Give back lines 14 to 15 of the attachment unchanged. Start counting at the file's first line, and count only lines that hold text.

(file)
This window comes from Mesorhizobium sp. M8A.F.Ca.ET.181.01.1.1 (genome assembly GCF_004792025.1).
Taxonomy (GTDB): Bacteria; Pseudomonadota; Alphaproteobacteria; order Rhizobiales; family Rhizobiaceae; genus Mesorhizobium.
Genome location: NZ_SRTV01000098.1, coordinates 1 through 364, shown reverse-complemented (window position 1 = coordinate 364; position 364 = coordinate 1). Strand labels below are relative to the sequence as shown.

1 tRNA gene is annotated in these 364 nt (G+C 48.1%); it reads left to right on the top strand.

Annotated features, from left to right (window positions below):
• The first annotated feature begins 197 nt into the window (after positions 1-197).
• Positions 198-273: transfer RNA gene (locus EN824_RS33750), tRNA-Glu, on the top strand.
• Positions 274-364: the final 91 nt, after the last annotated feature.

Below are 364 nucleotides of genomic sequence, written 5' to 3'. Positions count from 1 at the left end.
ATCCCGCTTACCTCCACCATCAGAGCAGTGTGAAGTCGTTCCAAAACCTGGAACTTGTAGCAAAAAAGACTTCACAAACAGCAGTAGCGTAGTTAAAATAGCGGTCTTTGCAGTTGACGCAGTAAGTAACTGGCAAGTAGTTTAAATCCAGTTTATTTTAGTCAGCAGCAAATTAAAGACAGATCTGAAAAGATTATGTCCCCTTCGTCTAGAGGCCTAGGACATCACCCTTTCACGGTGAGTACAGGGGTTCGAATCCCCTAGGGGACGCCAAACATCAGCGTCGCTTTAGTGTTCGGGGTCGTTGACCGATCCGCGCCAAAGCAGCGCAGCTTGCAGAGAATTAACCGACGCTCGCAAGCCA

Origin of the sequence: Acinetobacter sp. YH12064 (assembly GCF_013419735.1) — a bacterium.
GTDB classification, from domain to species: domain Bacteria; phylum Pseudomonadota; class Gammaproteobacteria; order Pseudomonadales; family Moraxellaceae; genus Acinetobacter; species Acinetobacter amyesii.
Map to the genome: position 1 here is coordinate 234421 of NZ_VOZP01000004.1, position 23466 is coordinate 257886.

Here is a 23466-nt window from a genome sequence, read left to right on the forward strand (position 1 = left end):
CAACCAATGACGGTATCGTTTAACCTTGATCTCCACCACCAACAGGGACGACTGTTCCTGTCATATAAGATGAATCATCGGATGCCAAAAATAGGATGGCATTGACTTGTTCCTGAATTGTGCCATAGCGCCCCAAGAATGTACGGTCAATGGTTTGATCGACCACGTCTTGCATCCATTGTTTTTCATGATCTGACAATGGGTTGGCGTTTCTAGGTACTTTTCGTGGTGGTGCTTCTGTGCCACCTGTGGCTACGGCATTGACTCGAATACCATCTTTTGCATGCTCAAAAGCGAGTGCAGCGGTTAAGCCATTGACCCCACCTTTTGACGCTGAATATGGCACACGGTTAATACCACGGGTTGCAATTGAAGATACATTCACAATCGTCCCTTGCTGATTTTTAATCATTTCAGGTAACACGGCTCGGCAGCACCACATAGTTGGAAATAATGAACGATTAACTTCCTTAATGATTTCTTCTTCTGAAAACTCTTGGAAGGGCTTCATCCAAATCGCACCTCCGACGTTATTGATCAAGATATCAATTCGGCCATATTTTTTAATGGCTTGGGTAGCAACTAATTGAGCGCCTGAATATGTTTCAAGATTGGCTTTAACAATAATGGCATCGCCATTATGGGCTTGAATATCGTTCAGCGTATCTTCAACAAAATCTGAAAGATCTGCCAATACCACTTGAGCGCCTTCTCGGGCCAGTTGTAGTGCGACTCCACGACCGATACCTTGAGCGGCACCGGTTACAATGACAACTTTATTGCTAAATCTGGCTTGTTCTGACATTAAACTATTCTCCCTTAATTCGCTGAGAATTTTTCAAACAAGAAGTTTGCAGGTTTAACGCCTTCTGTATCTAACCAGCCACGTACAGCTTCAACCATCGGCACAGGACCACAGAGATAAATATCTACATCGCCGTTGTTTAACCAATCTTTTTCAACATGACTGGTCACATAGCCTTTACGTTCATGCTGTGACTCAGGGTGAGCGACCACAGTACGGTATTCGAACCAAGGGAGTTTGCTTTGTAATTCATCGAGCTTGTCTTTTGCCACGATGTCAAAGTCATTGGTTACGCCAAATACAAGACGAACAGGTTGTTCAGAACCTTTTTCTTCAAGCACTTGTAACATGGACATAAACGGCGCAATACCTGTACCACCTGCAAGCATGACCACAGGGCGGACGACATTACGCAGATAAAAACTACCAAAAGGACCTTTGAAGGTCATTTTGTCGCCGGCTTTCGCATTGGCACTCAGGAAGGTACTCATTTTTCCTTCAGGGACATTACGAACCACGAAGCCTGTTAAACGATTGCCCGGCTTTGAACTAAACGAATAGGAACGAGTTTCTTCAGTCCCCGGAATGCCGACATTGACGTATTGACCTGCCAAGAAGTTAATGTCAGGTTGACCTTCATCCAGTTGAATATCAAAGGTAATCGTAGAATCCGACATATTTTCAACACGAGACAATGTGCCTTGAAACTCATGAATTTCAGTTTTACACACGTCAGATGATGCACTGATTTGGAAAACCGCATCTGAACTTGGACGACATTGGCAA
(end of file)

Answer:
Here is a 23466-nt window from a genome sequence, read left to right on the forward strand (position 1 = left end):
CAACCAATGACGGTATCGTTTAACCTTGATCTCCACCACCAACAGGGACGACTGTTCCTGTCATATAAGATGAATCATCGGATGCCAAAAATAGGATGGCATTGACTTGTTCCTGAATTGTGCCATAGCGCCCCAAGAATGTACGGTCAATGGTTTGATCGACCACGTCTTGCATCCATTGTTTTTCATGATCTGACAATGGGTTGGCGTTTCTAGGTACTTTTCGTGGTGGTGCTTCTGTGCCACCTGTGGCTACGGCATTGACTCGAATACCATCTTTTGCATGCTCAAAAGCGAGTGCAGCGGTTAAGCCATTGACCCCACCTTTTGACGCTGAATATGGCACACGGTTAATACCACGGGTTGCAATTGAAGATACATTCACAATCGTCCCTTGCTGATTTTTAATCATTTCAGGTAACACGGCTCGGCAGCACCACATAGTTGGAAATAATGAACGATTAACTTCCTTAATGATTTCTTCTTCTGAAAACTCTTGGAAGGGCTTCATCCAAATCGCACCTCCGACGTTATTGATCAAGATATCAATTCGGCCATATTTTTTAATGGCTTGGGTAGCAACTAATTGAGCGCCTGAATATGTTTCAAGATTGGCTTTAACAATAATGGCATCGCCATTATGGGCTTGAATATCGTTCAGCGTATCTTCAACAAAATCTGAAAGATCTGCCAATACCACTTGAGCGCCTTCTCGGGCCAGTTGTAGTGCGACTCCACGACCGATACCTTGAGCGGCACCGGTTACAATGACAACTTTATTGCTAAATCTGGCTTGTTCTGACATTAAACTATTCTCCCTTAATTCGCTGAGAATTTTTCAAACAAGAAGTTTGCAGGTTTAACGCCTTCTGTATCTAACCAGCCACGTACAGCTTCAACCATCGGCACAGGACCACAGAGATAAATATCTACATCGCCGTTGTTTAACCAATCTTTTTCAACATGACTGGTCACATAGCCTTTACGTTCATGCTGTGACTCAGGGTGAGCGACCACAGTACGGTATTCGAACCAAGGGAGTTTGCTTTGTAATTCATCGAGCTTGTCTTTTGCCACGATGTCAAAGTCATTGGTTACGCCAAATACAAGACGAACAGGTTGTTCAGAACCTTTTTCTTCAAGCACTTGTAACATGGACATAAACGGCGCAATACCTGTACCACCTGCAAGCATGACCACAGGGCGGACGACATTACGCAGATAAAAACTACCAAAAGGACCTTTGAAGGTCATTTTGTCGCCGGCTTTCGCATTGGCACTCAGGAAGGTACTCATTTTTCCTTCAGGGACATTACGAACCACGAAGCCTGTTAAACGATTGCCCGGCTTTGAACTAAACGAATAGGAACGAGTTTCTTCAGTCCCCGGAATGCCGACATTGACGTATTGACCTGCCAAGAAGTTAATGTCAGGTTGACCTTCATCCAGTTGAATATCAAAGGTAATCGTAGAATCCGACATATTTTCAACACGAGACAATGTGCCTTGAAACTCATGAATTTCAGTTTTACACACGTCAGATGATGCACTGATTTGGAAAACCGCATCTGAACTTGGACGACATTGGCAA